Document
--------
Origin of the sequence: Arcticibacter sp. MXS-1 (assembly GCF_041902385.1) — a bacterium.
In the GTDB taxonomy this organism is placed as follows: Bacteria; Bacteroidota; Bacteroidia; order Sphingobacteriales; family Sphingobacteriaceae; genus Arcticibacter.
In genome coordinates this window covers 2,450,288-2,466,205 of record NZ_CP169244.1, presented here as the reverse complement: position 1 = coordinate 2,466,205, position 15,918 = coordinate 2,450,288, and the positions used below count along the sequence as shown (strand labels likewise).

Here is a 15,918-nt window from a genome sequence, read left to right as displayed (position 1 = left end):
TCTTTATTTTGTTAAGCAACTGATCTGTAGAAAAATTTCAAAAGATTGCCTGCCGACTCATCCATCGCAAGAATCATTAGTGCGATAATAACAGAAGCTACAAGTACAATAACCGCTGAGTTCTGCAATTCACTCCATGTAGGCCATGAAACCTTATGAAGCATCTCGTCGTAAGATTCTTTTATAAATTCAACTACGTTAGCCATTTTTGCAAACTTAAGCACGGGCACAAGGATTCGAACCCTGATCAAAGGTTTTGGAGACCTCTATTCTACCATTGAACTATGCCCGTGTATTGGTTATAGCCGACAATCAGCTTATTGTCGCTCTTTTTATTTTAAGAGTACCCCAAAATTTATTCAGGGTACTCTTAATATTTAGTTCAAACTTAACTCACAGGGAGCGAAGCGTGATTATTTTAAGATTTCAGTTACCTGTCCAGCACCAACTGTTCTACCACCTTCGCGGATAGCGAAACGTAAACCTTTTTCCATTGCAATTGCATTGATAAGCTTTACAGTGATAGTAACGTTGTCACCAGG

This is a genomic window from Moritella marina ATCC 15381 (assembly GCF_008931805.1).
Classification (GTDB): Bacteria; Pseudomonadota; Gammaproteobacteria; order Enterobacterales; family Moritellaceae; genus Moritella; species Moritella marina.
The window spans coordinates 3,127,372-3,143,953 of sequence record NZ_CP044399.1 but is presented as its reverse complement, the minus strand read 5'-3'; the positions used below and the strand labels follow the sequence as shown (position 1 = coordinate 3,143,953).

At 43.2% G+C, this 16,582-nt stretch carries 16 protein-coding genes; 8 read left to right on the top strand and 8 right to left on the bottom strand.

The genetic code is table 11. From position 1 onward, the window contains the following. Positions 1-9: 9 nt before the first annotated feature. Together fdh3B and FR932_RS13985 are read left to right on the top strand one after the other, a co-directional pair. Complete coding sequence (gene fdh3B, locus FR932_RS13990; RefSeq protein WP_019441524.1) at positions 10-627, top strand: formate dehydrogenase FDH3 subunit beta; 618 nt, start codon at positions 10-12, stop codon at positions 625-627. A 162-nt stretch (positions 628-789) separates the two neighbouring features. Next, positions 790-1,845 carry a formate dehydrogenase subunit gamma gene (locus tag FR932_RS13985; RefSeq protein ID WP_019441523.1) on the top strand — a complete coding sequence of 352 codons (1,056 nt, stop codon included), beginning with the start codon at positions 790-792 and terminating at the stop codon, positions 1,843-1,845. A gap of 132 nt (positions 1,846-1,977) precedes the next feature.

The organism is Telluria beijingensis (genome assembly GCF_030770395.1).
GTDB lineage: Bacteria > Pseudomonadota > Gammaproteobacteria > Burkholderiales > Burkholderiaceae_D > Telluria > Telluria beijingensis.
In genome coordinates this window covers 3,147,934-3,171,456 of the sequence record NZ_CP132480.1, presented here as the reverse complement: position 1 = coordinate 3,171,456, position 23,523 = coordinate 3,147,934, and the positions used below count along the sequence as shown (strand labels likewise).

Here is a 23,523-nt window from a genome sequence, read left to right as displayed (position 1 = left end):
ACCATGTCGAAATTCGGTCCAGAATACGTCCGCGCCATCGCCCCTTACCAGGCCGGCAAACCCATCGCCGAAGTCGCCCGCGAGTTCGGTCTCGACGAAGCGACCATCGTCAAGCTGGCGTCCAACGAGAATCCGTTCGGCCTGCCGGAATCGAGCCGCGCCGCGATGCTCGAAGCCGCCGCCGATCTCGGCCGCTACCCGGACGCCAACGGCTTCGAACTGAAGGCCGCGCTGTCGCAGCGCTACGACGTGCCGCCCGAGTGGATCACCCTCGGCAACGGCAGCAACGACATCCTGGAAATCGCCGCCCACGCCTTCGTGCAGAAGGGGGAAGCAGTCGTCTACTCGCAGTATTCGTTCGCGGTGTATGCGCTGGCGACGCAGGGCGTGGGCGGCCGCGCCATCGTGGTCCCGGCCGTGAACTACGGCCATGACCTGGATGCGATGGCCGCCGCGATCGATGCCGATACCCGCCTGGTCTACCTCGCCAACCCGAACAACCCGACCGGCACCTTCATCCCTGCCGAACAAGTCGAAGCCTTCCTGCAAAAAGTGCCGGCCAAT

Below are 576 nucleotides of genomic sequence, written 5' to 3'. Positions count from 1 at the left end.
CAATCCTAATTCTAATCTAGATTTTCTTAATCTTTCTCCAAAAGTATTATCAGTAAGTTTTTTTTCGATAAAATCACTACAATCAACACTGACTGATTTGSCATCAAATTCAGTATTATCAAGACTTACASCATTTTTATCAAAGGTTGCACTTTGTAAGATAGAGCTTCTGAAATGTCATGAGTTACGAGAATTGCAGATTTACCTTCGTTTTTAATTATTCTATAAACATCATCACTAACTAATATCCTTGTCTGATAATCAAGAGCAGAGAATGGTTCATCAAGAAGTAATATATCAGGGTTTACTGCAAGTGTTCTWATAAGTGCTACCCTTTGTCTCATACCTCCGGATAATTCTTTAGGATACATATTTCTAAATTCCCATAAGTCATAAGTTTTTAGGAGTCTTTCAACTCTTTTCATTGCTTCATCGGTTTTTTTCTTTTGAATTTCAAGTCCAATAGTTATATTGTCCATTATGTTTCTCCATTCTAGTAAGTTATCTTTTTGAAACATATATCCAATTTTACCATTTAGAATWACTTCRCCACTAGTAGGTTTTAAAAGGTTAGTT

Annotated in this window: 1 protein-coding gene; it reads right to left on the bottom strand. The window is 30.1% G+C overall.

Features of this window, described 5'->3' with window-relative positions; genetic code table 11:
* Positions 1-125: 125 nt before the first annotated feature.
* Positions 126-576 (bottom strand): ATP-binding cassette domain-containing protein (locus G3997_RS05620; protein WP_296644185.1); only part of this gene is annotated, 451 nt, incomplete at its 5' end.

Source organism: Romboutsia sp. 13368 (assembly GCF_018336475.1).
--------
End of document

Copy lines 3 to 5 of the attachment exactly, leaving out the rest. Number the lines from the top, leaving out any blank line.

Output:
In genome coordinates this window covers 2,450,288-2,466,205 of record NZ_CP169244.1, presented here as the reverse complement: position 1 = coordinate 2,466,205, position 15,918 = coordinate 2,450,288, and the positions used below count along the sequence as shown (strand labels likewise).

Here is a 15,918-nt window from a genome sequence, read left to right as displayed (position 1 = left end):
TCTTTATTTTGTTAAGCAACTGATCTGTAGAAAAATTTCAAAAGATTGCCTGCCGACTCATCCATCGCAAGAATCATTAGTGCGATAATAACAGAAGCTACAAGTACAATAACCGCTGAGTTCTGCAATTCACTCCATGTAGGCCATGAAACCTTATGAAGCATCTCGTCGTAAGATTCTTTTATAAATTCAACTACGTTAGCCATTTTTGCAAACTTAAGCACGGGCACAAGGATTCGAACCCTGATCAAAGGTTTTGGAGACCTCTATTCTACCATTGAACTATGCCCGTGTATTGGTTATAGCCGACAATCAGCTTATTGTCGCTCTTTTTATTTTAAGAGTACCCCAAAATTTATTCAGGGTACTCTTAATATTTAGTTCAAACTTAACTCACAGGGAGCGAAGCGTGATTATTTTAAGATTTCAGTTACCTGTCCAGCACCAACTGTTCTACCACCTTCGCGGATAGCGAAACGTAAACCTTTTTCCATTGCAATTGCATTGATAAGCTTTACAGTGATAGTAACGTTGTCACCAGG